Review Summary: Newly inspired and monstrously effective.
Job for a Cowboy has been trying its best to rise out of the deathcore slump it began displaying almost a decade ago. Beginning with the full-length debut album, Genesis
in 2007, the musical direction instead began leaning more toward a straightforward death metal sound. Each release since then has featured more complex songwriting, but failed to pack any real punch or contain many memorable moments, despite the immense talent the instrumentalists keenly displayed. While each album could be considered a minor improvement over the last, it was clear the band’s instrumental prowess and schizophrenic song structures deserved more creative songwriting and inspiration in order to stand out from the rest. Sun Eater
is the culmination of these efforts, thanks to yet another shift in musical style and a clear concept executed with a singular vision in mind. Tempos have been slowed down, songwriting has found direction, and creativity finally has a purpose.
Album opener “Eating The Visions of God” is a monster of a track that annihilates all preconceived notions of the band’s missteps or misguided songwriting tropes. An arpeggiated clean guitar riff builds to a crushing mid-tempo groove over off kilter drumming. Dissonant chords and searing vocals paint the hellish landscape depicted on the album’s cover. More riffs follow which transition to an incredible drum performance and a blistering guitar solo. Clean guitars duel in an extended outro, leading into “Sun of Nihility.” Perhaps the darkest, catchiest, and doomiest song Job For A Cowboy has penned yet, the tempo is kept at a slow groove throughout, and the beautifully dissonant chorus and technical wizardry carry the song forward. Schizophrenic tempo changes and uneven songwriting that plagued earlier releases is nowhere to be found here. For the first time, the songs sound like they are able to breathe, and truly burn themselves into the listener’s brain.
Jason Suecof’s production gives Sun Eater
the apocalyptic and desolate sound it requires, despite the over compression distracting at times. Perhaps the best decision made here was the emphasis on the bass guitar, adding a delicious flavor to the bleak soundscapes with perhaps the best instrumental performance on the album, even being allowed to solo at times. Session drummer Danny Walker keeps up with the at times frantic pace of the album, never settling into one area of the drum kit for more than a few seconds. Frantic blasts are used when needed, though the abundance of slower timed moments allow for percussive creativity and blasting fills. These qualities work especially well in the brooding atmospheres of “The Celestial Antidote” and “Worming Nightfall.”
Never settling into repetitiveness or slacking off at any point, the rhythm section shines the most on Sun Eater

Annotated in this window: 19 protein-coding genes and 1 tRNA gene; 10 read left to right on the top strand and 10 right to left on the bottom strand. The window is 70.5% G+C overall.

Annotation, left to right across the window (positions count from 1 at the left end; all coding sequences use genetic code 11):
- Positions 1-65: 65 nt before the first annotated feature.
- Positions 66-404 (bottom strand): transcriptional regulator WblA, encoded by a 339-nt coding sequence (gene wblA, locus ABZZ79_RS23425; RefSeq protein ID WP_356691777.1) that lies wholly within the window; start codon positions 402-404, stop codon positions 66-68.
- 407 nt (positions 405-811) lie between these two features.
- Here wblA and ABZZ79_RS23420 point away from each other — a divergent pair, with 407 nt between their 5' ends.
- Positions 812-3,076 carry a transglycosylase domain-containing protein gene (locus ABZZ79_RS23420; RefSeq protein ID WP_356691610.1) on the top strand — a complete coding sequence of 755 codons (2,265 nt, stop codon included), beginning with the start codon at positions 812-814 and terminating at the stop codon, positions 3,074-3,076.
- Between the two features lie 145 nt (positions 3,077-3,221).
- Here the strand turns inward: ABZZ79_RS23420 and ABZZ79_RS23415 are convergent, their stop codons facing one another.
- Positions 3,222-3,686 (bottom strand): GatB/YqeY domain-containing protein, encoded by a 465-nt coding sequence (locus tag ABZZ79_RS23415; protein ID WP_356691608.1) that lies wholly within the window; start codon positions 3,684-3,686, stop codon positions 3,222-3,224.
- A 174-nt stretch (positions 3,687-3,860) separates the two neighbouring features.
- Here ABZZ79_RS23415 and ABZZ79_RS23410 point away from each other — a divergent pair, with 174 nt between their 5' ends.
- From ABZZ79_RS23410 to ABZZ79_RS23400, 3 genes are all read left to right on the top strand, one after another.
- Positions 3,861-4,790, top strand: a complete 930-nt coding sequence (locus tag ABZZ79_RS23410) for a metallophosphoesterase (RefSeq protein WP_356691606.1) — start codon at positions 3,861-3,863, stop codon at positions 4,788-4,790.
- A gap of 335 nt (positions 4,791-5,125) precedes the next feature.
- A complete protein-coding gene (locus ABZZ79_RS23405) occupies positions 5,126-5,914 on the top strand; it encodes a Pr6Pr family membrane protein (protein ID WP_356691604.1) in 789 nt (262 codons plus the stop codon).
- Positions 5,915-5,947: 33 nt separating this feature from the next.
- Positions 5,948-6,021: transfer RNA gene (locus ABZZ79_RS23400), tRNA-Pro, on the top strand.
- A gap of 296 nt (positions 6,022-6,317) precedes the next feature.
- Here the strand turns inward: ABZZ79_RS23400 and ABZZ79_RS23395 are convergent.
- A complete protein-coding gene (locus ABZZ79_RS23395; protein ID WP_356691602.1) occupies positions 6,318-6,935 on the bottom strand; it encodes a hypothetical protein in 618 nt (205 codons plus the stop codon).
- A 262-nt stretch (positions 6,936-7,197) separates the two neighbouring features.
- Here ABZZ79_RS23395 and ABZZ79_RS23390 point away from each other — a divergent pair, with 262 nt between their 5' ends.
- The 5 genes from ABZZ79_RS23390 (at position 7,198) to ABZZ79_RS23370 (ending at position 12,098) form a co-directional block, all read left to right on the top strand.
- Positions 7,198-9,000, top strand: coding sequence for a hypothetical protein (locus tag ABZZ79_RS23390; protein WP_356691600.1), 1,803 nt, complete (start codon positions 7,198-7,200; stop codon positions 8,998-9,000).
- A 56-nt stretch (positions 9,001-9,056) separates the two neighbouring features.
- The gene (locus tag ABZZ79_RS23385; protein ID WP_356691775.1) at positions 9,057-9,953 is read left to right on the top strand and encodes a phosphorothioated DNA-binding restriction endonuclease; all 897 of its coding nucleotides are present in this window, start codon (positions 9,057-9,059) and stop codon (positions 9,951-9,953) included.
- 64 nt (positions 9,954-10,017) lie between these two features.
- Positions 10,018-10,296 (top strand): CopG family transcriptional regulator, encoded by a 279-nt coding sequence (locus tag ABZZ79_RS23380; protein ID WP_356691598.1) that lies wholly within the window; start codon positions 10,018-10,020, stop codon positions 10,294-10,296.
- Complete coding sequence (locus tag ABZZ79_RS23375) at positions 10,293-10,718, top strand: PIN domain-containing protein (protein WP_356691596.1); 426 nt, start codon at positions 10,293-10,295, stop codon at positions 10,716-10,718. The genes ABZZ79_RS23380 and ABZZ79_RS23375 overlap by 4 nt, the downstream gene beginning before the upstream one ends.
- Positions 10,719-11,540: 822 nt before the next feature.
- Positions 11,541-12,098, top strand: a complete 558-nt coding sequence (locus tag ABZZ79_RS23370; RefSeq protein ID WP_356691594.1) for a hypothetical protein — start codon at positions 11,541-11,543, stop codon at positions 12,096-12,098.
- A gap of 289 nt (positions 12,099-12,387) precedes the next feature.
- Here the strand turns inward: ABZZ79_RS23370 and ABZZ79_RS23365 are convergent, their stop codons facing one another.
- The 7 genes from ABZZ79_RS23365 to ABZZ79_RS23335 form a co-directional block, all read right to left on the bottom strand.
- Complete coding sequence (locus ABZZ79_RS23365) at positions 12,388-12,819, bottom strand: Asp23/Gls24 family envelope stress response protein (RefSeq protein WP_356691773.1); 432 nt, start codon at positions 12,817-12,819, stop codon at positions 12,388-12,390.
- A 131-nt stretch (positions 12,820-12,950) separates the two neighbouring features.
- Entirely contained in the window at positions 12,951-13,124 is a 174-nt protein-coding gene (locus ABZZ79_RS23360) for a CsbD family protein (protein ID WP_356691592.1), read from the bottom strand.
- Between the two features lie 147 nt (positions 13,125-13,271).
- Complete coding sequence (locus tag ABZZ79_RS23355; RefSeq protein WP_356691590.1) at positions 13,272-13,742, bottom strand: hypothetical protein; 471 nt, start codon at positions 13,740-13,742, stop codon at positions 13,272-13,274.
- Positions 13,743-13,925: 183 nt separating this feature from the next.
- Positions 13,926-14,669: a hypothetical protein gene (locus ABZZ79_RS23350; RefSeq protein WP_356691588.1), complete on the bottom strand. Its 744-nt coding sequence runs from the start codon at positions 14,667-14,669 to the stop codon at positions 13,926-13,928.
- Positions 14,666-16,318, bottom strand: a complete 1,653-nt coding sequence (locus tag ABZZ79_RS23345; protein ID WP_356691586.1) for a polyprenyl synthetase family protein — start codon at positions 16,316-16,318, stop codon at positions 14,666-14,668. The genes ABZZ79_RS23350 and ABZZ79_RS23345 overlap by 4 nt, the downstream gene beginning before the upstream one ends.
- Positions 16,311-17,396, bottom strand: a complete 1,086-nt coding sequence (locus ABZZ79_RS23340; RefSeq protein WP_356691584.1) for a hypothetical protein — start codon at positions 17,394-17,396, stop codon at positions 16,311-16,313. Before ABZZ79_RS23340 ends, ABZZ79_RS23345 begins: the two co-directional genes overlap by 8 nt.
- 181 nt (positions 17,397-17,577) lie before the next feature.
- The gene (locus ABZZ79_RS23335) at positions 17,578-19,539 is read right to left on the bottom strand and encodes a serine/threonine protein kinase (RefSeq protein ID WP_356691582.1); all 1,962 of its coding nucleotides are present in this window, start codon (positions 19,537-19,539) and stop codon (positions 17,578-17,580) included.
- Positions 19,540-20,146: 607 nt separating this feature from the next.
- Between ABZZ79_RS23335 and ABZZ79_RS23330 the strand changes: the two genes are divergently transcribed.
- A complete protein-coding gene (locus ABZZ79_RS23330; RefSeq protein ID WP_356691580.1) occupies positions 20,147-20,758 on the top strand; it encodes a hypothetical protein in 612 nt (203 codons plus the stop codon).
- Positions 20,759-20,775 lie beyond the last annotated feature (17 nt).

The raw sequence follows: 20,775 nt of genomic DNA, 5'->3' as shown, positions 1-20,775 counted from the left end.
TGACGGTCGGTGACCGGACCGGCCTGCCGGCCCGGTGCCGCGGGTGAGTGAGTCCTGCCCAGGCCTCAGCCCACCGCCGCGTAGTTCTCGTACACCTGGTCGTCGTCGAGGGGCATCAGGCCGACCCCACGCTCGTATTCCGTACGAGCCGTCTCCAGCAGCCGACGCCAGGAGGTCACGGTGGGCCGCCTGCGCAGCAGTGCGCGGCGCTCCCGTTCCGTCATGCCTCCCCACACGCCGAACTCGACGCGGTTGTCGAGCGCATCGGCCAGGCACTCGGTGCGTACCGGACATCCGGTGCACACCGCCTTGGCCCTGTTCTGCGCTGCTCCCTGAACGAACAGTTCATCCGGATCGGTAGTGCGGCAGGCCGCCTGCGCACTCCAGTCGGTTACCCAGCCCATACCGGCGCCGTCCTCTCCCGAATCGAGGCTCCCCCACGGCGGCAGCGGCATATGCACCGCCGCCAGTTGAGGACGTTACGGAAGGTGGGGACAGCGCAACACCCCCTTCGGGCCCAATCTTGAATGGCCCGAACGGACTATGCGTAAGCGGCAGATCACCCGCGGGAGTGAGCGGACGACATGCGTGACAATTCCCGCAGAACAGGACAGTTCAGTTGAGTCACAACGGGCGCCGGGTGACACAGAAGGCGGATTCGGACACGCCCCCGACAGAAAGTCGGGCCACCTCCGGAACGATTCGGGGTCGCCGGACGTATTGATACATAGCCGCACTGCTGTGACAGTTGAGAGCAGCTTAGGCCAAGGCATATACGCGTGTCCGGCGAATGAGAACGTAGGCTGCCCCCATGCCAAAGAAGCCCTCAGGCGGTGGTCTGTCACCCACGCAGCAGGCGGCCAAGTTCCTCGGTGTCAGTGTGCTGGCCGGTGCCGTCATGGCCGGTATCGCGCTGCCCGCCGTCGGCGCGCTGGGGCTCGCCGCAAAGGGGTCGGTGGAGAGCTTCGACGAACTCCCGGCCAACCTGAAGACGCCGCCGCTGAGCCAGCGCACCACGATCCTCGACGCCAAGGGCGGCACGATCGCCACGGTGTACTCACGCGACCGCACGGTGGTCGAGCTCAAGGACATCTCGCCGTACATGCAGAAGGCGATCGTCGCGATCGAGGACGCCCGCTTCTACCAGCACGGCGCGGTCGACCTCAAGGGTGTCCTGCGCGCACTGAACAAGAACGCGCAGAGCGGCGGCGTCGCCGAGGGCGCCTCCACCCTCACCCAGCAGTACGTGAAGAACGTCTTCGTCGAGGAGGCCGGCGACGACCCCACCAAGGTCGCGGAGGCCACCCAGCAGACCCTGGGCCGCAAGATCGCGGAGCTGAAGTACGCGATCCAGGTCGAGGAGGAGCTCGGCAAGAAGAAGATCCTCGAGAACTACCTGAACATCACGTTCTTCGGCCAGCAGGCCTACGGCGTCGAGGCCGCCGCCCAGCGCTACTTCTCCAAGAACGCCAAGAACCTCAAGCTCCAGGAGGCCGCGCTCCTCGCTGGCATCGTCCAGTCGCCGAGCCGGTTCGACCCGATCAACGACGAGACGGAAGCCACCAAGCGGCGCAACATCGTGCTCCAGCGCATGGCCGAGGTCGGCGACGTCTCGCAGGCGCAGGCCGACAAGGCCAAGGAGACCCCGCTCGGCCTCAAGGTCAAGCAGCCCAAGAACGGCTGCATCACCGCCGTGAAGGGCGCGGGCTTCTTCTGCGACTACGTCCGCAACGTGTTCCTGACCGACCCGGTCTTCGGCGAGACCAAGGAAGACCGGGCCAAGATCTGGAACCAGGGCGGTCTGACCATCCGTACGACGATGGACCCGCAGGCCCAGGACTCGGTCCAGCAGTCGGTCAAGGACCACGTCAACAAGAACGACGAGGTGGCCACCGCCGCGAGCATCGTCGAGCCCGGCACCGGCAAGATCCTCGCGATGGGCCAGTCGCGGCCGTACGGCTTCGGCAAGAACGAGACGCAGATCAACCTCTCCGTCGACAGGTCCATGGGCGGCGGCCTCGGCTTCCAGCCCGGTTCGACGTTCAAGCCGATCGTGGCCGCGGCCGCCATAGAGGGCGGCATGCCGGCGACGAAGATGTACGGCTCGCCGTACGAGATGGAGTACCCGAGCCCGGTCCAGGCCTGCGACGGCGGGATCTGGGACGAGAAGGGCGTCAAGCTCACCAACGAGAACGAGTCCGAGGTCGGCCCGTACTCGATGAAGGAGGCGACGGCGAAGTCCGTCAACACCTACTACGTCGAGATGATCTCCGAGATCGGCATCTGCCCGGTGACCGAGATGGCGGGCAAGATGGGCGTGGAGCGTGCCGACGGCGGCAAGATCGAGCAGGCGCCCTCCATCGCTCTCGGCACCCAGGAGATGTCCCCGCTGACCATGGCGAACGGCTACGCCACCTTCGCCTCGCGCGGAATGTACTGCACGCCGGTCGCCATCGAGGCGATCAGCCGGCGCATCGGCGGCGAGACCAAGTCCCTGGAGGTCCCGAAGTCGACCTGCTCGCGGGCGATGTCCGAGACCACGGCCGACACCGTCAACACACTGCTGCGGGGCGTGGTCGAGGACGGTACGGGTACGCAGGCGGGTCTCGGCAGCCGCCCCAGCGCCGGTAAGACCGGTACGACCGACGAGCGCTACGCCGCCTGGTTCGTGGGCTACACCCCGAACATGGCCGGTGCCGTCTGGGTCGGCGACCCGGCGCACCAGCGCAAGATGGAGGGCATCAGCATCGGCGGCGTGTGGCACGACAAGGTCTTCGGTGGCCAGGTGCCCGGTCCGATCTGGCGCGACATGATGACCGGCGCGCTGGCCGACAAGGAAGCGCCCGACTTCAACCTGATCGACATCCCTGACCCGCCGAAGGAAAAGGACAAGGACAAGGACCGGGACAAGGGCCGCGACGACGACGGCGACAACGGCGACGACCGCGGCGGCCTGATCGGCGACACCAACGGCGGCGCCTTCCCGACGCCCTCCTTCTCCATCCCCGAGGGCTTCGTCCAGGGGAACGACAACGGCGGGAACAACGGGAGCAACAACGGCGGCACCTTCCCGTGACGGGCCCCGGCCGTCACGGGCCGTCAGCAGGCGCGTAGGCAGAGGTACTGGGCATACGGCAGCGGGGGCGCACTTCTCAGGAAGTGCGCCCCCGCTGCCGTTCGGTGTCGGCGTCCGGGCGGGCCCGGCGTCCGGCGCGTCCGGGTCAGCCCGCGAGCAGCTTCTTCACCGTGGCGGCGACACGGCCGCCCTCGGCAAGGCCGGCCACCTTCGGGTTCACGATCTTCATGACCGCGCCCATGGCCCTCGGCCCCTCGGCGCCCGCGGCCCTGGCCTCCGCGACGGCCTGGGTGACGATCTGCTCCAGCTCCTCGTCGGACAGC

despite the abundance of memorable and impressive leads. Searing guitar melodies and shredding solos are in almost every track, and appear at strange and unexpected times for a freer feel than previous outings. Despite the second half of the album blending in more than the first, songs like "Encircled by Mirrors" and "Buried Monuments" still contain enough memorable melodies and leads to remain interesting and varied. Unpredictability is more balanced with the trademark technical sound, but restrained to allow for more creativity, surprises, and experimentation.
How Job For A Cowboy has changed the least involves the use of Jonny Davy’s trademark vocals. While they have been the subject of frequent criticism, his unique range and versatility has been the source of the much needed variety among their previously repetitive sound. However, they also contributed to the band’s overall inconsistency throughout their albums. His performance on Sun Eater
can best be described as a commendable improvement. His low growls are highlights on “The Stone Cross” and “A Global Shift,” but his high shrieking and roars are still in abundance, adding to the already epic sound. The lyrics paint an apocalyptic vision of dueling gods among a destroyed world, more evidence of a more ambitious and mature evolution for the band. Effective vocals but mostly inaudible lyrics result in the music often contributing the most to their newly inspired vision.
Job for a Cowboy has never sounded as fierce or as hard hitting as they do on Sun Eater
, despite it being their slowest and most atmospheric release yet. The instrumentalists have finally embraced their strengths and honed their instrumental prowess into one of the most unpredictable and ferocious metal albums of the year. They always had it in them, it just took a while for them to find the right sound, and they nailed it perfectly here. Sun Eater
is by far the band’s best achievement yet, and fans, as well as previous detractors will be surprisingly treated to one of the most versatile and incredible metal releases of the year.